Kinetic design experiments

A couple of weeks ago I participated in Adi Marom’s kinetic design workshop based on the 1868 text, Five Hundred and Seven Mechanical Movements . I was instantly interested in the planetary gears which consist of a sun gear in the center, multiple planet gears, and a ring gear. I decided to try to push the number of planet gears to the max with the goal in mind of creating a dynamic sculpture sometime in the future. Above is my working prototype along with the calculations I had to make to get there. I used this wonderful gear generator and edited everything in illustrator to create the frame. I would like to try adding another round of teeth to the ring gear, another set of planets, and an additional ring.

The Metamorphosis (in Sound)

Continuing the work I did last semester with my Processing-based text-to-sound project, I decided to embed one of the tracks I created in the respective text. I chose the sound generated from The Metamorphosis.

I used an Adafruit Trinket which is compatible with the Arduino IDE and is the size of my thumb. This tutorial helped me to get started storing the sound to a one megabyte SPI Flash chip. This chip can’t hold very much so I limited the track to a minute, though, I could probably double the length and still be okay with storage.

I also included an on/off switch, potentiometer for controlling volume, preamp with LM 386, and a speaker. I would like my next prototype to include a switched headphone jack that can detect when something is plugged in.

The “book” part of this project opens to reveal a graphic explaining the sound and a generated poem. The program I wrote looks for the frequency of each word in the text and the length of the word. From this data, I map the word frequency to a pitch (higher frequency equals higher pitch) and the length of the word to the length of the note. Words that meet certain criteria of word length and frequency were added to the “poem”.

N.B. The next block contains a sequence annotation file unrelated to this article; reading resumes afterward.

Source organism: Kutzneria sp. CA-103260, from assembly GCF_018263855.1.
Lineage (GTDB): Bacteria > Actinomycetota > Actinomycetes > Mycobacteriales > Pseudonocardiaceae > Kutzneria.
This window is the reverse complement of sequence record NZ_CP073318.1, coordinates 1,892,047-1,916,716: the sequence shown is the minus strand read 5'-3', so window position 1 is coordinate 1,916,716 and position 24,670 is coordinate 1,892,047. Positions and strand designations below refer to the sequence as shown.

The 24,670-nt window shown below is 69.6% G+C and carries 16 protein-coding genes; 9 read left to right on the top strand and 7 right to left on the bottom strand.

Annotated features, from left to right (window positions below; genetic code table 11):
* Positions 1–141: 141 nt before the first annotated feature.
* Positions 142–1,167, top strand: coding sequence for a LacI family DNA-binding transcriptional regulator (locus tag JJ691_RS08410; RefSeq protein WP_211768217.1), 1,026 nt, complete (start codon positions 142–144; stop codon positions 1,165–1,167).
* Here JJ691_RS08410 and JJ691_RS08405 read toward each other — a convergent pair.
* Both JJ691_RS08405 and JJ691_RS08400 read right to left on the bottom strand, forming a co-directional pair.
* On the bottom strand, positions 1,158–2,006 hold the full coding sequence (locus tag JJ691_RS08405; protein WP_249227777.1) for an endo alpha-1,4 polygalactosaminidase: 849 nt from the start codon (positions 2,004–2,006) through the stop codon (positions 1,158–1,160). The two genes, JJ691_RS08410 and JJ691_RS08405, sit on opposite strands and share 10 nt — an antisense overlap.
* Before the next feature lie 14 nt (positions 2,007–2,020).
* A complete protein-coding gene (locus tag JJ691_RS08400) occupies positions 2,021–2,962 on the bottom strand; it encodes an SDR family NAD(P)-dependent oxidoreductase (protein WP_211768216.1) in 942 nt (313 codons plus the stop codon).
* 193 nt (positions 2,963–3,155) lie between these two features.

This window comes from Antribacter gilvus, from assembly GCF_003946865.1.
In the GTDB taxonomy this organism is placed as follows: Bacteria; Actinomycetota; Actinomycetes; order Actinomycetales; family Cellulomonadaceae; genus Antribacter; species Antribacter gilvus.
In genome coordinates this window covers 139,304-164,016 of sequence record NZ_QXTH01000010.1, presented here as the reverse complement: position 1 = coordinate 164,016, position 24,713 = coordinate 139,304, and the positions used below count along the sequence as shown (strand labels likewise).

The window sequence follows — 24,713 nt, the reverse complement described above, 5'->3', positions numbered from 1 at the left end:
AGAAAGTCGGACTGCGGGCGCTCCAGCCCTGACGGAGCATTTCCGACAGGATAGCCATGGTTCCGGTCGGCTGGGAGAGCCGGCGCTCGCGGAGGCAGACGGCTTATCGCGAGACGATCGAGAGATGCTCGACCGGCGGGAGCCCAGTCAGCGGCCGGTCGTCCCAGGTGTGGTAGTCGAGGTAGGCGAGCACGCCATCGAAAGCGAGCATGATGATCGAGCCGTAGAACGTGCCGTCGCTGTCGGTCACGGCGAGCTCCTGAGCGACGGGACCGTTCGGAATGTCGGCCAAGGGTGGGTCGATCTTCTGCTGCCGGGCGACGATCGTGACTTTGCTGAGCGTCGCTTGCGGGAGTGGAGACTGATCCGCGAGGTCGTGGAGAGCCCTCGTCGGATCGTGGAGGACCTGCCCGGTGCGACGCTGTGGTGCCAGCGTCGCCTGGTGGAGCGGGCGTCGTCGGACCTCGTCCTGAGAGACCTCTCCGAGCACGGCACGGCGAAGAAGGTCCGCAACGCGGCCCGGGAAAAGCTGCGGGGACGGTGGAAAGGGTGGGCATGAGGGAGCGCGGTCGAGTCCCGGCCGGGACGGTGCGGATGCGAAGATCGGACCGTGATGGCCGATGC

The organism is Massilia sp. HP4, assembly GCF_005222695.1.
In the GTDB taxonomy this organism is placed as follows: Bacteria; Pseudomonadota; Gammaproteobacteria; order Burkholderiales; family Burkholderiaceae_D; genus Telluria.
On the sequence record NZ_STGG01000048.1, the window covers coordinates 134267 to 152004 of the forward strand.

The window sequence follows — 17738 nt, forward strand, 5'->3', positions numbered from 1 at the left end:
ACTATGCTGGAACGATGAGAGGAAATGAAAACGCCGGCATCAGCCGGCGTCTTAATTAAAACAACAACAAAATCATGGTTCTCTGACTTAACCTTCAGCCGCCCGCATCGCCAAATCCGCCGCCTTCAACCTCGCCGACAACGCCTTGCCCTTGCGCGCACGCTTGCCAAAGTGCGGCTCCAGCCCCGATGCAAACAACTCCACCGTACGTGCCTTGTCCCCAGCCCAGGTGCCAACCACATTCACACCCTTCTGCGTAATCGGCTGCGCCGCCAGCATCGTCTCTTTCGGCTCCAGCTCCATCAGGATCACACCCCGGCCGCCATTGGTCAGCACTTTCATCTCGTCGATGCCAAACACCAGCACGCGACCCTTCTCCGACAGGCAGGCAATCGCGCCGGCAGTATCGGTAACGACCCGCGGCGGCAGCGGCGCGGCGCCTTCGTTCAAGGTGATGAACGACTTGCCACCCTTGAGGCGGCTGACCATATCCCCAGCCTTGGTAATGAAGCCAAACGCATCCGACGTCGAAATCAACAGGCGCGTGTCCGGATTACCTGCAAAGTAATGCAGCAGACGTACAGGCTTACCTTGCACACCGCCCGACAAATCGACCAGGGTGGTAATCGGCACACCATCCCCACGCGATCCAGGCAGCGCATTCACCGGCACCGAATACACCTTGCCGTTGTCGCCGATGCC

found himself transformed
horrible vermin
lifted little
brown belly slightly domed
arched stiff section
bedding hardly cover
seemed
slide
moment
pitifully compared
waved about helplessly

The audio track, graph, and poem read through the first few pages of The Metamorphosis.

I would like to continue to refine this circuit and produce another prototype that is embedded in the actual book! I haven’t yet decided if I’ll try to find a used copy of The Metamorphosis or if I’ll take the time to learn about book binding and fabrication and make my own. In class, it was really wonderful to see everyone passing around my book and bringing it close to their ears. Audiobooks are so passé; soundbooks are in.

Timing and pacing

For this week’s homework, I decided to use the Processing sketches I have been working on for the past couple of weeks and tweak them into coherent compositions by manipulating the type of wave being drawn, the density of the drawing, and the color of the drawing over time. The first part lasts 20 seconds and has a slow, building rhythm. I see this as about 70 beats per minute. The drawing tool runs across the page but still feels contained. The second part is a sort of scherzo (in this case ~120 beats per minute). Blue begins to vibrate across the composition. The third part begins rather quietly - the vibrant blue / purple has receded into a dull blue / purple. The excitement finally begins to rise again when the color shifts to green and the drawing tool becomes increasingly frenzied. This part lasts 30 seconds and goes from ~80 beats per minute to ~95 beats per minute.

I bought some lovely variegated yarn this week for some socks I want to knit and these layered compositions remind me of it.